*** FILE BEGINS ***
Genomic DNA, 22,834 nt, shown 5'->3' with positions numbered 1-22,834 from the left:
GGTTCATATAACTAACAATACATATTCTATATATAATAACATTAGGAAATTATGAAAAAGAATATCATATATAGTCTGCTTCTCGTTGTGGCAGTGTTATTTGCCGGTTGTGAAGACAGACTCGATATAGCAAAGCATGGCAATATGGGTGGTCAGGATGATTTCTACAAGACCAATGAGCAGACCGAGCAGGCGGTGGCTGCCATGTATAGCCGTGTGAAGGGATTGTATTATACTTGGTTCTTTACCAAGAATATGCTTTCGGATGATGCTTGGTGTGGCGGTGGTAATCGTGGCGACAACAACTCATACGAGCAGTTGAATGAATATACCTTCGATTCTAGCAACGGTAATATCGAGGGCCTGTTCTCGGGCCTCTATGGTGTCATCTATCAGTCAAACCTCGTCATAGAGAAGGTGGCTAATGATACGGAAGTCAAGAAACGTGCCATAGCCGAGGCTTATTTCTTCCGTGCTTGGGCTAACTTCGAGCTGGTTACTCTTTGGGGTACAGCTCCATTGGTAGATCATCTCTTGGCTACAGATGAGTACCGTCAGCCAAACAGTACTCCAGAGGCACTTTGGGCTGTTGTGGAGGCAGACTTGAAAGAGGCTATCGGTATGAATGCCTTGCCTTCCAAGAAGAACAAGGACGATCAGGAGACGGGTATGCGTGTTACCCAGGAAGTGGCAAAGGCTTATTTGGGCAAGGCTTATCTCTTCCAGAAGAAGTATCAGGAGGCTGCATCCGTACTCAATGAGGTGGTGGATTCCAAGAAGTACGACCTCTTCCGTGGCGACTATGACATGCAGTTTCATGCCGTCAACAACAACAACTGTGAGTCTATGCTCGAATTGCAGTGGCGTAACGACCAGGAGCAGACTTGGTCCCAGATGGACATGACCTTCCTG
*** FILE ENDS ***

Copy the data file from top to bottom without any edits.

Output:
Genomic DNA, 22,834 nt, shown 5'->3' with positions numbered 1-22,834 from the left:
GGTTCATATAACTAACAATACATATTCTATATATAATAACATTAGGAAATTATGAAAAAGAATATCATATATAGTCTGCTTCTCGTTGTGGCAGTGTTATTTGCCGGTTGTGAAGACAGACTCGATATAGCAAAGCATGGCAATATGGGTGGTCAGGATGATTTCTACAAGACCAATGAGCAGACCGAGCAGGCGGTGGCTGCCATGTATAGCCGTGTGAAGGGATTGTATTATACTTGGTTCTTTACCAAGAATATGCTTTCGGATGATGCTTGGTGTGGCGGTGGTAATCGTGGCGACAACAACTCATACGAGCAGTTGAATGAATATACCTTCGATTCTAGCAACGGTAATATCGAGGGCCTGTTCTCGGGCCTCTATGGTGTCATCTATCAGTCAAACCTCGTCATAGAGAAGGTGGCTAATGATACGGAAGTCAAGAAACGTGCCATAGCCGAGGCTTATTTCTTCCGTGCTTGGGCTAACTTCGAGCTGGTTACTCTTTGGGGTACAGCTCCATTGGTAGATCATCTCTTGGCTACAGATGAGTACCGTCAGCCAAACAGTACTCCAGAGGCACTTTGGGCTGTTGTGGAGGCAGACTTGAAAGAGGCTATCGGTATGAATGCCTTGCCTTCCAAGAAGAACAAGGACGATCAGGAGACGGGTATGCGTGTTACCCAGGAAGTGGCAAAGGCTTATTTGGGCAAGGCTTATCTCTTCCAGAAGAAGTATCAGGAGGCTGCATCCGTACTCAATGAGGTGGTGGATTCCAAGAAGTACGACCTCTTCCGTGGCGACTATGACATGCAGTTTCATGCCGTCAACAACAACAACTGTGAGTCTATGCTCGAATTGCAGTGGCGTAACGACCAGGAGCAGACTTGGTCCCAGATGGACATGACCTTCCTG